Roundtable: What should we do with the Mental Health Act?
Theresa May’s speech to the 2017 Conservative Party Conference may be long remembered, though perhaps not for the reasons she might wish. It was thus easy to overlook some of the substance of what she said. While the PM may have been handed a P45, she is still the holder of the top job in the UK Government and it’s of more than passing interest to us that she announced the formation of an independent enquiry to review the current Mental Health Act (MHA). The review will be chaired by Professor Sir Simon Wessely and will focus on increasing rates of detention under the Act. It will also look at the disproportionate numbers of people from black and minority ethnicities (BME groups) who are detained using these powers. Ahead of the review group’s first meeting (in November 2017) we asked several of our contributors and staff what they think of the announcement and where they hope it may lead. We’re very pleased to welcome back the legal expertise brought by @THEAGENTAPSLEY and to debut our very own Maria Griffiths. So, without further ado, let’s roundtable!
WHY DO YOU THINK THIS REVIEW HAS BEEN ANNOUNCED?
JOHN MCGOWAN: I wonder if a big reason is her own personal commitment to the issue. She’s mentioned it (pretty much unprompted) a number of times. She also has some record of sponsoring policies (such as Grammar Schools) which aren’t necessarily big vote winners but which she believes in. I don’t really know where this one is coming from, and her overall aims are similarly not very clear to me. However, it seems to be something she does care about enough to put the weight of the Prime Minister’s office behind it. I think that is to be welcomed.
RACHEL TERRY: I also welcome the spotlight that Theresa May has chosen to shine on mental healthcare (particularly inpatient care). I also agree with her concerns about the number of people involuntarily admitted to hospital rising at such a dramatic rate (47%, in last 10 years). We know that the experience of being ‘sectioned’ can be extremely traumatic and should very much be a last resort in mental healthcare. I was very pleased see Sir Simon Wessely highlighting question of how we support those in mental distress so that they do not need to be detained in hospital in the first place. He also drew attention to factors such as discrimination and poverty which are crucial.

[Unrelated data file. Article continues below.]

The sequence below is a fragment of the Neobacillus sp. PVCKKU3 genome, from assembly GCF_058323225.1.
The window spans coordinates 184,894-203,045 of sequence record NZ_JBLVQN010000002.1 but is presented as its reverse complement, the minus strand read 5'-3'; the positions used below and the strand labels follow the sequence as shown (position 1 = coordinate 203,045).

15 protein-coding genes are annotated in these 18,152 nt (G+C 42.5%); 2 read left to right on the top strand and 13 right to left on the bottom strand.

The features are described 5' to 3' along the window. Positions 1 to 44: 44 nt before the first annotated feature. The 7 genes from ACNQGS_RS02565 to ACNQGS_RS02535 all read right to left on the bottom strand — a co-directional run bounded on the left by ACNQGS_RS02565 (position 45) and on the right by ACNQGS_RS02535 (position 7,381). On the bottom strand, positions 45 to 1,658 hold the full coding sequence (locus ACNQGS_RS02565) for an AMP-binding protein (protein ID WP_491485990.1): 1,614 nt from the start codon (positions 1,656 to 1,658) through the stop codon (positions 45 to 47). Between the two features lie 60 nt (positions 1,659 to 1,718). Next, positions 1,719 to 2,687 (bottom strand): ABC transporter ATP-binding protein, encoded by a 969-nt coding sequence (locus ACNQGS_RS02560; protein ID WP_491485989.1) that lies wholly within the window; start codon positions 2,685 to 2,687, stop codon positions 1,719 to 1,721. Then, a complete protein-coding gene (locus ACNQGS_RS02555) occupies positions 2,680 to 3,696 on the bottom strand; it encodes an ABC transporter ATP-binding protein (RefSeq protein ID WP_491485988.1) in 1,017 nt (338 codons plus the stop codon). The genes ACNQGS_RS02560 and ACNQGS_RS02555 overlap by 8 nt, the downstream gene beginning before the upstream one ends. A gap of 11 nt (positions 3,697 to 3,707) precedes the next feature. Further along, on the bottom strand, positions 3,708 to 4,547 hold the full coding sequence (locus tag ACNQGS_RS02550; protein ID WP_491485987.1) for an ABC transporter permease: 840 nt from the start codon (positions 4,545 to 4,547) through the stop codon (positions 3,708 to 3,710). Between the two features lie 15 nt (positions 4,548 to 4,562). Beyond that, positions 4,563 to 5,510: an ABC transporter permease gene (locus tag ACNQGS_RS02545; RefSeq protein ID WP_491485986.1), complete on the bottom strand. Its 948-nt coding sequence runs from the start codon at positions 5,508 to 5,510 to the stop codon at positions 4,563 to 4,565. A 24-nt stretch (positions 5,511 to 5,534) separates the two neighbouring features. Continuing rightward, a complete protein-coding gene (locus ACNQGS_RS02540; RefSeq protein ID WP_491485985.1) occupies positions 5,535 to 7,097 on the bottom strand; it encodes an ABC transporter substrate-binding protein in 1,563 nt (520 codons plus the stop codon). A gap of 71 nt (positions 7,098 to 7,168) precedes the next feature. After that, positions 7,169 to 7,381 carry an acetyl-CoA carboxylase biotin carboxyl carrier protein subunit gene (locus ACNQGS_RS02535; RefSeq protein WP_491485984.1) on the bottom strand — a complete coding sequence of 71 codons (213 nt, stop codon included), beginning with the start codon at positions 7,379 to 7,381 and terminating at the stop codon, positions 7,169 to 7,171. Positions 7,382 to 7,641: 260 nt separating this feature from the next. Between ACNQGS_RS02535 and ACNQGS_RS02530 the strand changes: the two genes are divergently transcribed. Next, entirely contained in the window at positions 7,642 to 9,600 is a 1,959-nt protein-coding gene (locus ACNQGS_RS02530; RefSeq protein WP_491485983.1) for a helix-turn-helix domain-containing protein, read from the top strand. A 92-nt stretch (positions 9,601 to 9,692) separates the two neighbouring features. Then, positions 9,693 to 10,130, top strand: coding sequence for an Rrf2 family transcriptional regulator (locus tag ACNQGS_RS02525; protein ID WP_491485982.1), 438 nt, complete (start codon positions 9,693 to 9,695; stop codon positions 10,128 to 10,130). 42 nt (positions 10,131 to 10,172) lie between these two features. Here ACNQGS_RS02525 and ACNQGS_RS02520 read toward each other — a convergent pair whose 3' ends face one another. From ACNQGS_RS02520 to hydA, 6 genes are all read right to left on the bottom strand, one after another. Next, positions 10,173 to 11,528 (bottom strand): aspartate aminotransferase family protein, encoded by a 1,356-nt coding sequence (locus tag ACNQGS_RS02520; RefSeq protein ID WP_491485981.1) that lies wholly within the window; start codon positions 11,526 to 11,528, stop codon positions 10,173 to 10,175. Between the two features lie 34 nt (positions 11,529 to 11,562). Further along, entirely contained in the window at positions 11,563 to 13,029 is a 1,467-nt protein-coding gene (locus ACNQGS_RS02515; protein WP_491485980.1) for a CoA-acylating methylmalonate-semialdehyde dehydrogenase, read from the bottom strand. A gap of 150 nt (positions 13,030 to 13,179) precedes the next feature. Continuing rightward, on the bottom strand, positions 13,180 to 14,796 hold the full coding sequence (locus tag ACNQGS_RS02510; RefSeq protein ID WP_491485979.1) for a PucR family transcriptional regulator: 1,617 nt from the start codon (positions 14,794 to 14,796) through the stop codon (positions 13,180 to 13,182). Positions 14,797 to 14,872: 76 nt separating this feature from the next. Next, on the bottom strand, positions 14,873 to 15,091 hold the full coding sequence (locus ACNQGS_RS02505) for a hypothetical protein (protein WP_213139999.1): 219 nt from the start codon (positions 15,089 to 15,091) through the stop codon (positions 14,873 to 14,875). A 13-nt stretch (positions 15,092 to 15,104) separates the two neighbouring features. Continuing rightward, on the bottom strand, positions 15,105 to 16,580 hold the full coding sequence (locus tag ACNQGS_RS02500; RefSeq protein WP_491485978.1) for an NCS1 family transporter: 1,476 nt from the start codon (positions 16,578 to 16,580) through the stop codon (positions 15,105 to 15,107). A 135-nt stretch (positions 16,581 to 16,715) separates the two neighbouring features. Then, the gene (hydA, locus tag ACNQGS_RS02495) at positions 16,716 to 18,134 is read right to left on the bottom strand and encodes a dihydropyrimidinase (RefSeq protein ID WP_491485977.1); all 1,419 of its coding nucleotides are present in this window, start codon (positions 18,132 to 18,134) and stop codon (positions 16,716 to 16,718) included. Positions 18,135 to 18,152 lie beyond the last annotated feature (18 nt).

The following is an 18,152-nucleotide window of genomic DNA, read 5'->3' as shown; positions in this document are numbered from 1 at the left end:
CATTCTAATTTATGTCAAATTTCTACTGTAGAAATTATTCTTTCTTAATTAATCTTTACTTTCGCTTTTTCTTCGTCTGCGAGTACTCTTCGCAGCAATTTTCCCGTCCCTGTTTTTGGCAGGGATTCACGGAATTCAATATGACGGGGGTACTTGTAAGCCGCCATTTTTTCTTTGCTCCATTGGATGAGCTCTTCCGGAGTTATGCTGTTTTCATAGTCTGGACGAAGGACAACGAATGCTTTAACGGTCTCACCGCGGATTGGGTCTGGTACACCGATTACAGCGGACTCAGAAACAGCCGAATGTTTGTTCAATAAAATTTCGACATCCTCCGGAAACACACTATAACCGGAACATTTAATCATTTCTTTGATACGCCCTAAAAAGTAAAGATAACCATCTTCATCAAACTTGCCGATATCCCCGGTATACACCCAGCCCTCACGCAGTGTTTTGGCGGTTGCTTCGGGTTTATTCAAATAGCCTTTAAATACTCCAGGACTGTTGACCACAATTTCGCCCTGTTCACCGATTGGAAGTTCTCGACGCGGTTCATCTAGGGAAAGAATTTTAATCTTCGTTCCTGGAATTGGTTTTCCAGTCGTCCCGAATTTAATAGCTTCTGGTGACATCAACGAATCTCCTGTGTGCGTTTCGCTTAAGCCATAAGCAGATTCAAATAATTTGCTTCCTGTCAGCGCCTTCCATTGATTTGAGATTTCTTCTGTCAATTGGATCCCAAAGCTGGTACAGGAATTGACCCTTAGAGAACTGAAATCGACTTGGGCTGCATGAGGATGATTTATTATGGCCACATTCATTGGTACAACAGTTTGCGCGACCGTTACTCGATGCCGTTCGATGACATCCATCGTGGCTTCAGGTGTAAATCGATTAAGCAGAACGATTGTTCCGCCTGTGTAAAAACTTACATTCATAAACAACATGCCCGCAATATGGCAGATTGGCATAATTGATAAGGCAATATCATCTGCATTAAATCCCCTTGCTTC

The cynic in me though is concerned that the Prime Minister’s announcement is also driven by a wish to further cut spending on mental health care, without necessarily considering where else people may be able to access support.
@THEAGENTAPSLEY: Government only reviews Mental Health law when clamour and/or court rulings oblige it (e.g. the Bournewood case). After commissioning such reports numerous recent governments have then side-lined them or seriously dragged their feet. (Maybe this is normal in government, but it’s worth looking at the example of the safeguards on deprivation of liberty. These were raised in a Lords’ Select committee in March 2014, but the Government response will have taken four years.)